S&P 500 And Sectors: Price-To-Economic Book Value Looks Cheap Based On 2021 Profits

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This report[1],[2] is an abridged version of S&P 500 & Sectors: Price-to-Economic Book Value Looks Cheap Based on 2021 Profits, one of our quarterly series on fundamental market and sector trends.

S&P 500 Trailing PEBV Ratio Fell to 2016 Levels in 2021

Profits rose faster than stock prices as the price-to-economic book value (PEBV) ratio for the S&P 500 fell to its lowest level since June 30, 2016, excluding the pandemic levels. Specifically, the trailing PEBV ratio for the S&P 500 fell from 1.6 on 3/31/21 to 1.3 on 3/11/22.

This trailing PEBV ratio compares the S&P 500’s expected future profits (as reflected in its price) to its economic book value as of 3/11/22. At 1.3, the S&P 500’s valuation implies the profits (NOPAT) of the S&P 500 will increase 30% from 2021 levels.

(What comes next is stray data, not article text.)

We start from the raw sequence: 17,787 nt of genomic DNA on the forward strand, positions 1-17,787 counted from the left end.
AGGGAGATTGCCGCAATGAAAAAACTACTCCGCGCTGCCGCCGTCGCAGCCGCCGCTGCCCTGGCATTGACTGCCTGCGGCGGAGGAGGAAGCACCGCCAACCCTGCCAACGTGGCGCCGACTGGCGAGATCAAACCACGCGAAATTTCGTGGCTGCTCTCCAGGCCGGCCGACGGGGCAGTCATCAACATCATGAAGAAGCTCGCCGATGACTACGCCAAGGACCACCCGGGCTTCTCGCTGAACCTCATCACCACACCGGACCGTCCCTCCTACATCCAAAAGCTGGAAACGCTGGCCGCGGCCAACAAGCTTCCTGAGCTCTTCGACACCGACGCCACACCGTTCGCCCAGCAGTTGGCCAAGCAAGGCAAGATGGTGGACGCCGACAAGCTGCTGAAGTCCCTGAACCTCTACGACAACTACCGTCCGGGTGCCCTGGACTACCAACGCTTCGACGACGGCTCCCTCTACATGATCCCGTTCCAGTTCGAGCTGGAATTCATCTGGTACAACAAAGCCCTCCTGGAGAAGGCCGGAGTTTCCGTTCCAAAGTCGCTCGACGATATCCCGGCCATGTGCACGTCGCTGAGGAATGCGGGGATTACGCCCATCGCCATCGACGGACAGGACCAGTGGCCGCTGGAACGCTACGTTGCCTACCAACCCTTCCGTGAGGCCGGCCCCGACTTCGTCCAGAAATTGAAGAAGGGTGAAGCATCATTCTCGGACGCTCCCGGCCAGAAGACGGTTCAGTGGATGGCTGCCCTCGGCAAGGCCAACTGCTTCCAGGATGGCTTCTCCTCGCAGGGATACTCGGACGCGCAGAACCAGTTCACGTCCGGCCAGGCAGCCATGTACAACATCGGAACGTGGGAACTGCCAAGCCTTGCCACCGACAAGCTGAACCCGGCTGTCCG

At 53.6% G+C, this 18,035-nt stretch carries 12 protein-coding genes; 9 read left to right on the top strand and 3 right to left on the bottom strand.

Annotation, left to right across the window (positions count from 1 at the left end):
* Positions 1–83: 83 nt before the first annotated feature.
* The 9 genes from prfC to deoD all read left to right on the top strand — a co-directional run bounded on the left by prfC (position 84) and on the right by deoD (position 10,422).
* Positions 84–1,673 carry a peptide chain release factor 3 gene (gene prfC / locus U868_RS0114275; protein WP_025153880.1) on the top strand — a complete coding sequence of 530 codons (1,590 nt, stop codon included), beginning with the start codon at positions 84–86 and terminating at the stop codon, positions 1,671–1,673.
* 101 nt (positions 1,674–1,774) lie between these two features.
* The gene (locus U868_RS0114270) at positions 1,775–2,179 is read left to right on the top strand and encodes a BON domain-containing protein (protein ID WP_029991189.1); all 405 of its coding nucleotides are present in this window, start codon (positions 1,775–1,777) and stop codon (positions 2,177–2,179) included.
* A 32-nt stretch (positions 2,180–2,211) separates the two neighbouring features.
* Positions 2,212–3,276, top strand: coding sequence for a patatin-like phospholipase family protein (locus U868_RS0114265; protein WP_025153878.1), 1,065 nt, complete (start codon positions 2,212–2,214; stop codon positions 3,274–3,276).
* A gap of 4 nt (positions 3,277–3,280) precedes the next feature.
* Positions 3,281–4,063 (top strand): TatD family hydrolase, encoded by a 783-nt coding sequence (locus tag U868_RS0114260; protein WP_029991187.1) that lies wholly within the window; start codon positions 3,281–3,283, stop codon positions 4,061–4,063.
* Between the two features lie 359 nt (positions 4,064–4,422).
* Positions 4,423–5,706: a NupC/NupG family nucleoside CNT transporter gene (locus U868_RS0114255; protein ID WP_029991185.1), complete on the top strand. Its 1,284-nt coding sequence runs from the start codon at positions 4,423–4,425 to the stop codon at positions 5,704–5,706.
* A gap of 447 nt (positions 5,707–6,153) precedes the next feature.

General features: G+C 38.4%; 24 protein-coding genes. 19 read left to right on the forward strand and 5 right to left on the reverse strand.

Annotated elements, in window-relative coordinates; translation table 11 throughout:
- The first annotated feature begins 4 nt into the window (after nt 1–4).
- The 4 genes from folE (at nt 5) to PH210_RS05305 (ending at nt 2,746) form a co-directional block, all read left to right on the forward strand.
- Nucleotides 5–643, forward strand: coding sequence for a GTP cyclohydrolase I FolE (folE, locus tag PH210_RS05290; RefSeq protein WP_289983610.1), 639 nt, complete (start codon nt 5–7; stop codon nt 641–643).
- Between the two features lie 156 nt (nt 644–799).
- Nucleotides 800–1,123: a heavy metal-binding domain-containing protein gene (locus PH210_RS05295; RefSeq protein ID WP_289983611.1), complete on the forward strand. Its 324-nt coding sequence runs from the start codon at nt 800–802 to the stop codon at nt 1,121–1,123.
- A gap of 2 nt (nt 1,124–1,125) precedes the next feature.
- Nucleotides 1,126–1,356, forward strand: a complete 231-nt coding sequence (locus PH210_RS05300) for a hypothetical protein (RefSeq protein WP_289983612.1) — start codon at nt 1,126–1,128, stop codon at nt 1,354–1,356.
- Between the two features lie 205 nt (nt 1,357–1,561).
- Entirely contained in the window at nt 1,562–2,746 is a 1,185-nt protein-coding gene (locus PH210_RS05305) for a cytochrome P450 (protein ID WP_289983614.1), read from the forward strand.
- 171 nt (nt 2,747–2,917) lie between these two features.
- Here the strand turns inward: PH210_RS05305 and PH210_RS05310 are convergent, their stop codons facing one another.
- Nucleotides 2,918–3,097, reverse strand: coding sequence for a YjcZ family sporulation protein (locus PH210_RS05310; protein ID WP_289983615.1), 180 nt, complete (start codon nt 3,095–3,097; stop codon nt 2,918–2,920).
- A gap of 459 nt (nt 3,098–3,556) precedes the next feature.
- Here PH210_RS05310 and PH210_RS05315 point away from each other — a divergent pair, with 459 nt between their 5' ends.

Key Details on Select S&P 500 Sectors

Four S&P 500 sectors, Telecom Services, Consumer Non-cyclicals, Healthcare, and Financials trade below their economic book value and two, Basic Materials and Energy, trade at their economic book value. The Telecom Services sector has the lowest trailing PEBV ratio among all 11 S&P 500 sectors based on prices as of 3/11/22 and financial data from 2021 10-Ks.

A trailing PEBV ratio of 0.5 means the market expects the Telecom Services sector’s profits to decline by 50% from 2021 levels. On the flip side, investors expect the Real Estate and Industrials sectors (trailing PEBV ratios of 3.9 and 1.9) to improve profits more than any other S&P 500 sectors.